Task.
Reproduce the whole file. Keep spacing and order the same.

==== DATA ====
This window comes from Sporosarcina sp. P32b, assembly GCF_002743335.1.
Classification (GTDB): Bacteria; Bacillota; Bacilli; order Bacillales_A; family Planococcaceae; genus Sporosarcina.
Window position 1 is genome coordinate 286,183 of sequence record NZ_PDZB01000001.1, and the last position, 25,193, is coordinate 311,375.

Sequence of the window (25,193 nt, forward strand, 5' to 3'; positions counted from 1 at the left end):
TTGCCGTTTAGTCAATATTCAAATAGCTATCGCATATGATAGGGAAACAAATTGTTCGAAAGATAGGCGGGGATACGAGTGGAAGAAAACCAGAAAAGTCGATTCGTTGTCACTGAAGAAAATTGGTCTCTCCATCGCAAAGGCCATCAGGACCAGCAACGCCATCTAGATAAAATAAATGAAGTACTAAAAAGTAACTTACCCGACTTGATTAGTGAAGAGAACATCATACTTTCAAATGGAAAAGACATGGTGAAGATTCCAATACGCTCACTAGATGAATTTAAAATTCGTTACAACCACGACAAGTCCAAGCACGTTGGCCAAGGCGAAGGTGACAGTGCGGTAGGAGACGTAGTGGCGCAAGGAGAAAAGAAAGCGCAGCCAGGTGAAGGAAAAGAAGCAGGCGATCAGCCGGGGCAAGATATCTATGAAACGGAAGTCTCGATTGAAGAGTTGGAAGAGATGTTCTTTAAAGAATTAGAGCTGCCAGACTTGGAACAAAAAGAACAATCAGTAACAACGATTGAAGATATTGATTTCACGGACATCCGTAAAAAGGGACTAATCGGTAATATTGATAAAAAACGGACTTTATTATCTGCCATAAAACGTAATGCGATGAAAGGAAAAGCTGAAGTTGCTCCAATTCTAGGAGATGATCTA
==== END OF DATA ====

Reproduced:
This window comes from Sporosarcina sp. P32b, assembly GCF_002743335.1.
Classification (GTDB): Bacteria; Bacillota; Bacilli; order Bacillales_A; family Planococcaceae; genus Sporosarcina.
Window position 1 is genome coordinate 286,183 of sequence record NZ_PDZB01000001.1, and the last position, 25,193, is coordinate 311,375.

Sequence of the window (25,193 nt, forward strand, 5' to 3'; positions counted from 1 at the left end):
TTGCCGTTTAGTCAATATTCAAATAGCTATCGCATATGATAGGGAAACAAATTGTTCGAAAGATAGGCGGGGATACGAGTGGAAGAAAACCAGAAAAGTCGATTCGTTGTCACTGAAGAAAATTGGTCTCTCCATCGCAAAGGCCATCAGGACCAGCAACGCCATCTAGATAAAATAAATGAAGTACTAAAAAGTAACTTACCCGACTTGATTAGTGAAGAGAACATCATACTTTCAAATGGAAAAGACATGGTGAAGATTCCAATACGCTCACTAGATGAATTTAAAATTCGTTACAACCACGACAAGTCCAAGCACGTTGGCCAAGGCGAAGGTGACAGTGCGGTAGGAGACGTAGTGGCGCAAGGAGAAAAGAAAGCGCAGCCAGGTGAAGGAAAAGAAGCAGGCGATCAGCCGGGGCAAGATATCTATGAAACGGAAGTCTCGATTGAAGAGTTGGAAGAGATGTTCTTTAAAGAATTAGAGCTGCCAGACTTGGAACAAAAAGAACAATCAGTAACAACGATTGAAGATATTGATTTCACGGACATCCGTAAAAAGGGACTAATCGGTAATATTGATAAAAAACGGACTTTATTATCTGCCATAAAACGTAATGCGATGAAAGGAAAAGCTGAAGTTGCTCCAATTCTAGGAGATGATCTA